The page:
You are never in control but you can always manage

My lecture of Monday October 8th focused on project failure.
Isn?t it strange that a large amount of large scale (building and infrastructural) projects fail and run over budget and time? And according to the Oxford handbook; over and over again.
The answer is given in chapter 13 by professor Flyvbjerg from Denmark.
Flyvbjerg executed long and thorough research on this problem and out of his research came a simple conclusion. The real causes behind project failure are ?Optimism Bias? and ?Strategic Misrepresentation?. He called these the root causes of projects failure. The first cause being of psychological origin and the second is political driven.
I am sorry we did not have the time to dive deep into solutions to the root problems.
This is the reason for this post.
The causes behind project failure seem simple. There are only two!
It would be great if solutions were simple as well!
Let?s look at the solutions.
To give you more of a hold on the system behind project failure and its solutions, I made the above drawing. The solutions are discussed in the mentioned chapter as well and represented in the grey windows of my drawing. According Flyvbjerg solutions are:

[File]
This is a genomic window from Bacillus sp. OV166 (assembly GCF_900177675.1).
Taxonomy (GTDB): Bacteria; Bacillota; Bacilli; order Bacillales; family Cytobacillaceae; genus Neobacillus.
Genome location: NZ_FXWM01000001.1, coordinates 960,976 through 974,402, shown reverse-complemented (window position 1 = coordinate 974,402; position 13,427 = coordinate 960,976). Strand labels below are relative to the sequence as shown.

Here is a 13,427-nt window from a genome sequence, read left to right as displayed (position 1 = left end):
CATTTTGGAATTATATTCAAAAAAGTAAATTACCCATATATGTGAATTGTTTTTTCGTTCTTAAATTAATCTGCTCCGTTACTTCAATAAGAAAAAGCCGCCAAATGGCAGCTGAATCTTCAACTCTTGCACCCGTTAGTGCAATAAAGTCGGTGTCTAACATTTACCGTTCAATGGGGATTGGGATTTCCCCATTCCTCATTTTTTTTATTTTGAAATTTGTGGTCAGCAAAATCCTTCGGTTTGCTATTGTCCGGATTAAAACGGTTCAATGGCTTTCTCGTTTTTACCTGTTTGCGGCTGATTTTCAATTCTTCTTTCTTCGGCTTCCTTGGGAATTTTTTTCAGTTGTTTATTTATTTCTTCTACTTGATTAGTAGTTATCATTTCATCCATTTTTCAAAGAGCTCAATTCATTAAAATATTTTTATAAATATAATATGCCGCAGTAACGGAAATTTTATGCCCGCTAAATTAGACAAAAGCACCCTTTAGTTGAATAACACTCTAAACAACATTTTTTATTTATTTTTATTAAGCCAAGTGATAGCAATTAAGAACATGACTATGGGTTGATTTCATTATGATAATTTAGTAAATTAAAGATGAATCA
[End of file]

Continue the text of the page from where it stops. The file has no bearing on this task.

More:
1. Organize dissenters. (I mentioned this during my lecture)
2. Build a strong team and try to work on openness and transparency to fight the Principal Agent problem. (I mentioned Sense making as a solution)
3. Introduce reference class forecasting in making plans, schedules and budget calculations.
4. Introduce other incentives. (That is; awarding those that make realistic plans and punish the ones that try to lie)
Could this be easy to do?
I will ? only shortly – elaborate on it.
1. A lot of people find it hard to deal with feedback. So dissenters are not always welcomed with open arms by a team.
2. You are not always able to change the composition of your team, and teambuilding or regaining trust is difficult and It takes time.
3. Reference class information is not always available.
4. Changing incentives on behavior is never part of your project but part of the culture of organizations you work with.
I hope you got a good impression of the problems in complex or mayor projects, but I hope I did not frighten you, because working on project is challenging and a lot of fun.
And another psychological habit of mankind is to forget problems of the process and love the result. The Sidney opera house, with a 600% budget overrun, is loved by its citizens. Nobody talks about the budget overrun nowadays. The same will happen with the Amsterdam subway. When it runs through the city I am sure most people will be glad and proud.

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